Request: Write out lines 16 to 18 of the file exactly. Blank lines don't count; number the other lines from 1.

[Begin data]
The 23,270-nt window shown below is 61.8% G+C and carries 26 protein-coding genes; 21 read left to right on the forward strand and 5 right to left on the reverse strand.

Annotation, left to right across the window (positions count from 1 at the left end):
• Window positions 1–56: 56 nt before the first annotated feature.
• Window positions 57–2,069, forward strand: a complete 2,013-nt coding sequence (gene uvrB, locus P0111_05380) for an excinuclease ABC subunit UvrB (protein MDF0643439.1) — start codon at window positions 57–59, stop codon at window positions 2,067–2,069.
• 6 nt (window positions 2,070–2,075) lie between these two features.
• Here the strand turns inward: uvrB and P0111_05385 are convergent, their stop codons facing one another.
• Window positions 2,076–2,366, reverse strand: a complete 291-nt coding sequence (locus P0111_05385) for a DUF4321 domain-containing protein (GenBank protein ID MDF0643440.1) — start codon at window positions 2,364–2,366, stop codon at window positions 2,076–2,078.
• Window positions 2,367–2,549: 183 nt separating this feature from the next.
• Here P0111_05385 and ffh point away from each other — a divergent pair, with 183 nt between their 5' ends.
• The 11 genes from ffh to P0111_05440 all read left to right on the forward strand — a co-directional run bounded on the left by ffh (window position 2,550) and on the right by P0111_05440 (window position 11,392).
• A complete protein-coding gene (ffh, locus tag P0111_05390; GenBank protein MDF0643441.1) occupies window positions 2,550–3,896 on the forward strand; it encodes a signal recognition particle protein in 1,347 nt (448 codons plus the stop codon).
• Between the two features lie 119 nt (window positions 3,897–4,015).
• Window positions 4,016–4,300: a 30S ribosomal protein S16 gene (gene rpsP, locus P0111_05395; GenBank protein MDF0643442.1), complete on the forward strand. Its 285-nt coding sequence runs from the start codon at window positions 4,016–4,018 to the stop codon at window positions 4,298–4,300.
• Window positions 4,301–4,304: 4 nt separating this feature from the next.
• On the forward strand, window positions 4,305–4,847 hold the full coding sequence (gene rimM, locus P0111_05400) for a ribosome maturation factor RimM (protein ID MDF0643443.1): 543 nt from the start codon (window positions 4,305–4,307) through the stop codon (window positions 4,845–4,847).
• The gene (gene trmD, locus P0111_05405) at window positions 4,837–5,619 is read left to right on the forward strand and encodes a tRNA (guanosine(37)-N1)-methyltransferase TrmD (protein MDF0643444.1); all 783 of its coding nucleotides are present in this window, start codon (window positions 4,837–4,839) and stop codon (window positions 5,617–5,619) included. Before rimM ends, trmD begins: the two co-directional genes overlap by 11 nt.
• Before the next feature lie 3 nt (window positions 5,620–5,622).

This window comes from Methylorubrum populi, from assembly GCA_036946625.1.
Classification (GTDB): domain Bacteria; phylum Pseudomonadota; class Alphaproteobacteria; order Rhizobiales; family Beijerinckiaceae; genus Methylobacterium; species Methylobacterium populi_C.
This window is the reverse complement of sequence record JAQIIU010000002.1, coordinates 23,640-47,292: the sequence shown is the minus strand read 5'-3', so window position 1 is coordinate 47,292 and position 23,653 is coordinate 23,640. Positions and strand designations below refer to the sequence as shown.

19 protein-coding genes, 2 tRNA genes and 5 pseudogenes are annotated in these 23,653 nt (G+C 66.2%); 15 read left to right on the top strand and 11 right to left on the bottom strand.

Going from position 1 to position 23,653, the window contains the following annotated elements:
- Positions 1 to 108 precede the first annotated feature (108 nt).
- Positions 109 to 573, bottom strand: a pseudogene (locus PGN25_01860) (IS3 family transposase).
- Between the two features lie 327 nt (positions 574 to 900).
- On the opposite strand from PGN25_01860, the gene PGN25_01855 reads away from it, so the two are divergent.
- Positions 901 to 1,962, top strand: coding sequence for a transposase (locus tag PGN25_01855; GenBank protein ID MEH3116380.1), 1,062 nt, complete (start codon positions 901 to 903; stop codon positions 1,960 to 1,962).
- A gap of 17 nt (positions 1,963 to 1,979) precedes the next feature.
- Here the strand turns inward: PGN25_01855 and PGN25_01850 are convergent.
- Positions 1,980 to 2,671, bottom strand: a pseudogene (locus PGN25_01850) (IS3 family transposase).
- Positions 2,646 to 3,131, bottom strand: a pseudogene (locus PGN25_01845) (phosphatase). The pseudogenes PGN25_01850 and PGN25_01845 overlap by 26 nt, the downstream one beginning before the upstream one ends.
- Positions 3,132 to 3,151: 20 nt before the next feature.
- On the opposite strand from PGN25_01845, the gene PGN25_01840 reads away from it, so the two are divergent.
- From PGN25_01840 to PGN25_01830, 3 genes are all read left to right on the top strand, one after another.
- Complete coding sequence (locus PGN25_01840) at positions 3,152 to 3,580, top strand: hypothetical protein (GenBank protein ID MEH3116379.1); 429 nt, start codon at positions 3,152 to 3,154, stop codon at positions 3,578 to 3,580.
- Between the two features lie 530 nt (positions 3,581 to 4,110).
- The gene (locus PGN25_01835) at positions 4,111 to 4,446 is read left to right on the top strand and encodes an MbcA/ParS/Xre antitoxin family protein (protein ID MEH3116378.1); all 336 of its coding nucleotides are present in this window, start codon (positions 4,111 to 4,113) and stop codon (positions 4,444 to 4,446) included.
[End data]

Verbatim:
• The gene (gene trmD, locus P0111_05405) at window positions 4,837–5,619 is read left to right on the forward strand and encodes a tRNA (guanosine(37)-N1)-methyltransferase TrmD (protein MDF0643444.1); all 783 of its coding nucleotides are present in this window, start codon (window positions 4,837–4,839) and stop codon (window positions 5,617–5,619) included. Before rimM ends, trmD begins: the two co-directional genes overlap by 11 nt.
• Before the next feature lie 3 nt (window positions 5,620–5,622).

This window comes from Methylorubrum populi, from assembly GCA_036946625.1.